Imagine going to people and saying, ‘Guys, you’re going to die. Why don’t you save up some money with us for your family?’ Right? This is what I was selling at the crux of it. They used to tell me, ‘10 people will say no to you, and then one person will say yes.’ That stayed with me. Now when somebody says no, I actually get very excited. I’m like, ‘Waah, I’m getting closer to my next.’ Every time I enter a room, I enter with that energy. If you want to say no, just say it – don’t extend it for two months, because I know my 11th person is coming. I have to try to open this door 10 times. That has always kept me going always. I’m trying to use that in my personal life also, but it has worked in my professional life.
Sharmistha: Is there gender or caste discrimination in the business? How do you think Dalits, especially Dalit women, should they protect themselves, and who can they ally with?
Guneet Monga: There is no lens of discrimination in the universe that I inhabit. I don’t think I’m in a position to comment on the industry at large. But the world that I have inhabited doesn’t have caste discrimination. Yes, there is a lens on gender. There is definitely a lack of opportunities.
I also think that I came into this industry with nothing and I’ve made some of the most amazing friends. I’ve been able to push through. I’ve been able to build a career. I’ve been able to build knowledge. It does matter who you work with. Also, that question is open to every industry in the world, right? Be it medical, engineering, or if you work in a call centre – that lens is everywhere.
I actually love the business. I love the good part of this business. There are people misusing their position and power. It’s on you to call it out early and check out of that early, to call bullshit, be aware of gaslighting, be aware of bullying, be aware of people taking advantage and move out of it sooner. If it is a beautiful atmosphere where people are involved. My office is democratic; I have a team of 30 people that work with me. There are amazing women across. I’ve never even seen through those lenses. Of course, I understand my office is led by me and evolved inspired people, but I would say that there are many offices like this in Bombay.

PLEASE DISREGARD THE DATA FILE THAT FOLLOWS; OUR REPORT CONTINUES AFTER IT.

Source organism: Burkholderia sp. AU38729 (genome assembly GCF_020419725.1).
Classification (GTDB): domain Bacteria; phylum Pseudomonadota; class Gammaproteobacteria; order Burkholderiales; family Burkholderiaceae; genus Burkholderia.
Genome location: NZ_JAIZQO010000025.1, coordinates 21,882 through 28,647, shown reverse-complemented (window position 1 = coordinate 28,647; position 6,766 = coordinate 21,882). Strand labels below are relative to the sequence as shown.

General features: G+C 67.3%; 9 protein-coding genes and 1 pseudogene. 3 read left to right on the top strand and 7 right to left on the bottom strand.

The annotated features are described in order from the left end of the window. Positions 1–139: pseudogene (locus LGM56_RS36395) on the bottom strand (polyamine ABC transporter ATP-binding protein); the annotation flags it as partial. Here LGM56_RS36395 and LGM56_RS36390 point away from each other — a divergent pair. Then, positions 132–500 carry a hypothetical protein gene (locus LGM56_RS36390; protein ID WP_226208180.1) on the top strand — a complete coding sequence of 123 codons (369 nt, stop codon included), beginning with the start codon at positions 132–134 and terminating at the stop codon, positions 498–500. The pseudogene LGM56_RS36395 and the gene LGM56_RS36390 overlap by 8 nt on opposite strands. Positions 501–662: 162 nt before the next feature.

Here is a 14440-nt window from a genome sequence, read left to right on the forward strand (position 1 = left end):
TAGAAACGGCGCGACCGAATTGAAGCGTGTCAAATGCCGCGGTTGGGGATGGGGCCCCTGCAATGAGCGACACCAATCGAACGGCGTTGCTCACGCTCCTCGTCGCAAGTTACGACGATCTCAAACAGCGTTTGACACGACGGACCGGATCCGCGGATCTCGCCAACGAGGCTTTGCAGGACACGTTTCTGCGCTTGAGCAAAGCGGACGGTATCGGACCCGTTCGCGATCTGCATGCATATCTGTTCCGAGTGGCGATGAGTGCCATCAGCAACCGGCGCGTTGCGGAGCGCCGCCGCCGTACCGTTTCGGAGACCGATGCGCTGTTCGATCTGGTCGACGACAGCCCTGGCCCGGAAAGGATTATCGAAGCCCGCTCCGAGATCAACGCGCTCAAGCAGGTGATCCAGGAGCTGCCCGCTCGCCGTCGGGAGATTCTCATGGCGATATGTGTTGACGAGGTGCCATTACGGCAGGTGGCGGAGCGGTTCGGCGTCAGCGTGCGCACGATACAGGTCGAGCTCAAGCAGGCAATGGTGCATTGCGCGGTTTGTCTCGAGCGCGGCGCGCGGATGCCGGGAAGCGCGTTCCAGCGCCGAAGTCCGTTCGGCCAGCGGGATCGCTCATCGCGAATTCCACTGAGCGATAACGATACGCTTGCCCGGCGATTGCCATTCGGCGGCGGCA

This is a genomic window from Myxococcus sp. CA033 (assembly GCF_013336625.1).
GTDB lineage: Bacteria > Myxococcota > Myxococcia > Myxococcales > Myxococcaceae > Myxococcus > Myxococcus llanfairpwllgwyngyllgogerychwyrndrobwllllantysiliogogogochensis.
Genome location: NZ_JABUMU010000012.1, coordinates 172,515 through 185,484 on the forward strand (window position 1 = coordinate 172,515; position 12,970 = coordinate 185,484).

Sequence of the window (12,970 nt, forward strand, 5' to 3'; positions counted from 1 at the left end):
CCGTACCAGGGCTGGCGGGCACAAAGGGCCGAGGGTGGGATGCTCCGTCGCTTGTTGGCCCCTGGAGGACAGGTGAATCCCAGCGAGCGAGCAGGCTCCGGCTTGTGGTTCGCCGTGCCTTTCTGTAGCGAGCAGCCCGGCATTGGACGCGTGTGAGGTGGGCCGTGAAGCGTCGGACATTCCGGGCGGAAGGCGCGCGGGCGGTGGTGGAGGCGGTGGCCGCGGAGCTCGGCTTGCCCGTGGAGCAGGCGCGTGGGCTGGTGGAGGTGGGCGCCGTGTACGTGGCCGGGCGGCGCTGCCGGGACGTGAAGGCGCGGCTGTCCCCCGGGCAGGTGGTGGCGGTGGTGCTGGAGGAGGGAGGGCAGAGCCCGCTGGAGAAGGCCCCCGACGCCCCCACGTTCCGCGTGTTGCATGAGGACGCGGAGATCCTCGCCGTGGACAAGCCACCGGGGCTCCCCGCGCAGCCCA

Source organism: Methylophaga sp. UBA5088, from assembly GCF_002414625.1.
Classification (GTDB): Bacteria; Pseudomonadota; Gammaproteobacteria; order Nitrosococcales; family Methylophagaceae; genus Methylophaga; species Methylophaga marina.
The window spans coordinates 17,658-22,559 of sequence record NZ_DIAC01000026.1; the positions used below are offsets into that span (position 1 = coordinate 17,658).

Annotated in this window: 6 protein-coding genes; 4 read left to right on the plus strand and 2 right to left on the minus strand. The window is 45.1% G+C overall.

See the top 10 or top 20 films of the year and start with those – try to be an intern in one of those offices. At least, there will be equality there. You’ll know what they were thinking before putting this content out there. Don’t just think that acha ye koi film bana rahe hai aur mujhe kuch toh chance mil raha hai. Understand the atmosphere that you’re walking into. Put yourself through that and work hard. If you’re at a good office space, an inspired, encouraging office space, you would only grow. I have been in those positions where I’ve said that I don’t like that atmosphere. I’ve done mata ke jagrata videos as a production assistant in Delhi, and I’ve just said, ‘Ye mujhe samajh nahi aa raha thoda. Shayad mujhe ye nahi karna chahiye.’ From there, I’ve done international films, where people treat you like equals, where the producer is sharing their email with you; then it is your ownership to be honest to your work.
Young people change the world. If I don’t have young people around me, then there’s no point, then there’s no growth. I don’t know everything. Here, in my office, everybody has an opinion and everybody gives written opinions on everything we read. We do weekly calls, we do joint discussions and don’t take singular decisions. So, stay in a place that helps you become a better person and makes you more aware, in any profession.
Poorva Dinesh: Personally, I was very excited when I saw Indian Women Rising because as a woman documentary filmmaker in the country there is no ecosystem – any career that we have is really abroad. How do you see yourself promoting Indian filmmakers, women filmmakers? Do you have any concrete strategies in place? How can the freelance/commission work ecosystem be better?
Guneet Monga: Anything that is commissioned, has to be paid. There has to be a proper contract. There is a constant hustle that everyone does because just as it is at your level, where you are asking a producer this, similarly, as an independent producer I can ask studios this because they give us briefs and say, ‘Come back to us.’ There’s no culture of them saying, ‘Okay, here is the start-up money – come back to us.’ That culture trickles down. So, we get briefs and then we work very hard to try and convert the brief. It’s about being in that ecosystem where we can share the briefs with some people that we love. If something is commissioned, absolutely it’s paid. You have to understand how the ecosystem entirely works. The position of running a production company, teams, the structure is very hard, and of course, the pandemic hasn’t made it any easier.